January 13, 2023

Thought of the Week

A new year. A new Congress. A new Speaker. New committee assignments. Renewed calls for fiscal discipline. We’re hearing a lot about budgetary concerns in Washington these days. Think tanks are holding programs on the debt limit; trade associations are setting meetings with appropriators; consultants are releasing forecasts of expected spending; the media is reporting on the debt and deficit; and even the Supreme Court is getting in the act—taking up the Biden administration’s student debt relief program next month. Similar to a family budget, in at least one way, the federal budget is made up of both incoming revenue and outgoing spending. While annual projections are all over the map, rarely do you see what would truly be required to balance the federal budget. No doubt, that aspirational fiscal goal has become much more difficult to reach post-pandemic. According to the nonpartisan Committee for a Responsible Federal Budget, balance cannot be achieved in a decade’s time if revenue, defense, and certain other parts of the budget are excluded from the solution. In fact, the situation is so dire that in order to achieve balance within a decade, all spending would need to be cut immediately by one-quarter, growing to 85% if defense, veterans, Social Security, and Medicare spending were off the table. These cuts would be so large that they would be the equivalent of ending all non-defense appropriations and eliminating the entire Medicaid program. While past efforts to reach balance often relied on unrealistic cuts, unspecified savings, rosy economic assumptions, and budget gimmicks, the federal deficit is now on course to reach $2.4 trillion, or 6.6% of GDP. Although the exact amount of additional revenue and savings needed for budget balance is uncertain, it is estimated that achieving balance would require $14.6 trillion of deficit reduction through 2032. To achieve that amount of savings without additional revenue, all spending in 2032 would need to be cut by 26%. For a sense of magnitude, applying this cut across the board would mean reducing annual Social Security benefits for a typical new retiree by $10,000 to $13,000; laying off 1.1 to 1.4 million federal employees (more than two-thirds of the civilian workforce if the military were exempted); and removing 20 to 25 million people from Medicaid eligibility. These figures do not include additional savings that would be necessary if policymakers choose to extend the $3 trillion worth of tax cuts that are set to expire in coming years. To get a sense of how challenging achieving balance in 2032 by controlling spending alone would be, consider that it would require doing one of the following:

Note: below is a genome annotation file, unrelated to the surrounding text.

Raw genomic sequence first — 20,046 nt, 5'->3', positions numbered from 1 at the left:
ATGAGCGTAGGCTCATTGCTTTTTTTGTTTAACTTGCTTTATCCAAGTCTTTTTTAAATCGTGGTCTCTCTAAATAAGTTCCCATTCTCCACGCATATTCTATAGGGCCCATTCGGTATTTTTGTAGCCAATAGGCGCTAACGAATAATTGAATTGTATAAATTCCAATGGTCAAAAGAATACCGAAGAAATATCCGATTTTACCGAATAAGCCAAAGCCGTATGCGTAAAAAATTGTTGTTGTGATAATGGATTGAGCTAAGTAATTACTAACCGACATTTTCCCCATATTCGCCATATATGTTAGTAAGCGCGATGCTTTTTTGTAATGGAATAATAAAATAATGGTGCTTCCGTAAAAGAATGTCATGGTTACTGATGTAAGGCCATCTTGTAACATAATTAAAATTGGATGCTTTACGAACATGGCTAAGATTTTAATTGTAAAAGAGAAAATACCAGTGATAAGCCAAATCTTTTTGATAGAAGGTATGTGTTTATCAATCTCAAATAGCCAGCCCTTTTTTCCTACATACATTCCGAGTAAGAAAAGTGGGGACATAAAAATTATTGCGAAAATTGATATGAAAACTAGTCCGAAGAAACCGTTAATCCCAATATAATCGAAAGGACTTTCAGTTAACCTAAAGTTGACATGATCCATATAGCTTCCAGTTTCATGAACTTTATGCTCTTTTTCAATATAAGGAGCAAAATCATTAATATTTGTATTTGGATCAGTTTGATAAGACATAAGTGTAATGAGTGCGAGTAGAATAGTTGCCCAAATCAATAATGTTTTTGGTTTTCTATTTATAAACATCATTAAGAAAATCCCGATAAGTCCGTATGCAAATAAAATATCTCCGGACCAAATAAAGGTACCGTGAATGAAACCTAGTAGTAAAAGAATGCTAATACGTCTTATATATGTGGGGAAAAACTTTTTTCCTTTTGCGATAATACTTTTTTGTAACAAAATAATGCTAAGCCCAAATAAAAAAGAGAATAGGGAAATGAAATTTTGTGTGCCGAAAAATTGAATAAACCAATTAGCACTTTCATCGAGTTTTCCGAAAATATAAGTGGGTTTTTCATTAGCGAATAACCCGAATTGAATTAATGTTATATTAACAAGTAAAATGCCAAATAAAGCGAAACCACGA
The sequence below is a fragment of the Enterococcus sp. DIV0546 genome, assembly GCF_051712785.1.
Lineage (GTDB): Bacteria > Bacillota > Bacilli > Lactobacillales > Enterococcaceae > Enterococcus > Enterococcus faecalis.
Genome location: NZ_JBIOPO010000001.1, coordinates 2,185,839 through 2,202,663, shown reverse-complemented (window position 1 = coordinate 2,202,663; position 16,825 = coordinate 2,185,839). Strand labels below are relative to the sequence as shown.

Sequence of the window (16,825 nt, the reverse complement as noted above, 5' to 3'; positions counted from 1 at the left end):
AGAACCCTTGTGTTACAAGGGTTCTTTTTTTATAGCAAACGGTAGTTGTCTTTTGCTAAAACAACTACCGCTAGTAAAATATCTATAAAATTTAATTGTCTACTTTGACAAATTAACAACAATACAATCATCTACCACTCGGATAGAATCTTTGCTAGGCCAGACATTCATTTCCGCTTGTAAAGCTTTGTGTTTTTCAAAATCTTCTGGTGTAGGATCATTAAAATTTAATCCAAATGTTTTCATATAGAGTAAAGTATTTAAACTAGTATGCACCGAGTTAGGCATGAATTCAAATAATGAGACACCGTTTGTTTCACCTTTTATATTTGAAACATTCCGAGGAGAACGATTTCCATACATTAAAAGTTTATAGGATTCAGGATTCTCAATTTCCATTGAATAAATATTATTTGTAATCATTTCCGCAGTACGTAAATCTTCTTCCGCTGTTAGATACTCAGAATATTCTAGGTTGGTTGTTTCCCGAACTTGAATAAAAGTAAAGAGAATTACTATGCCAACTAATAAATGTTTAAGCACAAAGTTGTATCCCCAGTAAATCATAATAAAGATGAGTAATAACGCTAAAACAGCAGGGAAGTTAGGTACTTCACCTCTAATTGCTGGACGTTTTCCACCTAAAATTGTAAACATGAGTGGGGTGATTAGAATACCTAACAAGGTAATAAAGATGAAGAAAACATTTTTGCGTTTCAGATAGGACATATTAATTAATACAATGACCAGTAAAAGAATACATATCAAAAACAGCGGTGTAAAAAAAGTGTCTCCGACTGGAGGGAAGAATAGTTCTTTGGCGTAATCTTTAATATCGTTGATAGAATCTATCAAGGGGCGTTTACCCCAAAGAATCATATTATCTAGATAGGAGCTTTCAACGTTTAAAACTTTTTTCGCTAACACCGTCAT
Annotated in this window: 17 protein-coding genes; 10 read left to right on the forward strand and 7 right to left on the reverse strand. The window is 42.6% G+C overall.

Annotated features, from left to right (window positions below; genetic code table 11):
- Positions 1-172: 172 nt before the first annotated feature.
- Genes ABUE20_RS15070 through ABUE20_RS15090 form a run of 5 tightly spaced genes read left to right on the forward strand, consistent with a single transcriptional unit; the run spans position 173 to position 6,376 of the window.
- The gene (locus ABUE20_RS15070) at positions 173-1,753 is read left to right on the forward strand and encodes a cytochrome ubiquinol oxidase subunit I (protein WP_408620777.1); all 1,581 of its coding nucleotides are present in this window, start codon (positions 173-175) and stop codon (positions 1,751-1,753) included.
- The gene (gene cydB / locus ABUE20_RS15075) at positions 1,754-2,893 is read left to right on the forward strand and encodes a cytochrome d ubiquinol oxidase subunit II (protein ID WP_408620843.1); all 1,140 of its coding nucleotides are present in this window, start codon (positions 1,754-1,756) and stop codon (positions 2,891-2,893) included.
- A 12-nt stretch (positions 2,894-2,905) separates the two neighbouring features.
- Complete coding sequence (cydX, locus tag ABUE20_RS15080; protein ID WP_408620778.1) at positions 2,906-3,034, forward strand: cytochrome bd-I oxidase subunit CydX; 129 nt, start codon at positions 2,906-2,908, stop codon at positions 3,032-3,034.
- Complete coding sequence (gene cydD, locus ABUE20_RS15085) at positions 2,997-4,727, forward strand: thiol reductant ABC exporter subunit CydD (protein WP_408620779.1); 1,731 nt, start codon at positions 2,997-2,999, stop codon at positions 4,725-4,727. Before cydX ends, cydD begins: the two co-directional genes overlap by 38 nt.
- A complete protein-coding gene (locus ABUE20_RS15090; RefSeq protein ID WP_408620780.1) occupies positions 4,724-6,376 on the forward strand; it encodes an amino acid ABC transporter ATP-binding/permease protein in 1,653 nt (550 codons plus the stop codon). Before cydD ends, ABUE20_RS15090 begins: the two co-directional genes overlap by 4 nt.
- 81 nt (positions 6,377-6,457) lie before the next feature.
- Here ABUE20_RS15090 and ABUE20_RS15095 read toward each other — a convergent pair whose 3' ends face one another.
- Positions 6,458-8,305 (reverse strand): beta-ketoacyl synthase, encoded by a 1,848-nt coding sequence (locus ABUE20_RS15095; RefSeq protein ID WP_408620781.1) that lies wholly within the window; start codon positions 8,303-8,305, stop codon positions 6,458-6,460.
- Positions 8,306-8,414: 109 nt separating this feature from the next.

• Eliminating all defense and non-defense discretionary spending programs; 
  • Cutting Medicaid spending in half while eliminating all other mandatory spending outside of Social Security and Medicare; 
  • Eliminating all non-defense discretionary spending and ending the entire Medicaid program; 
  • Repealing Medicare, all income security programs, and all refundable tax credits; or 
  • Discontinuing all Social Security retirement and survivors’ benefits.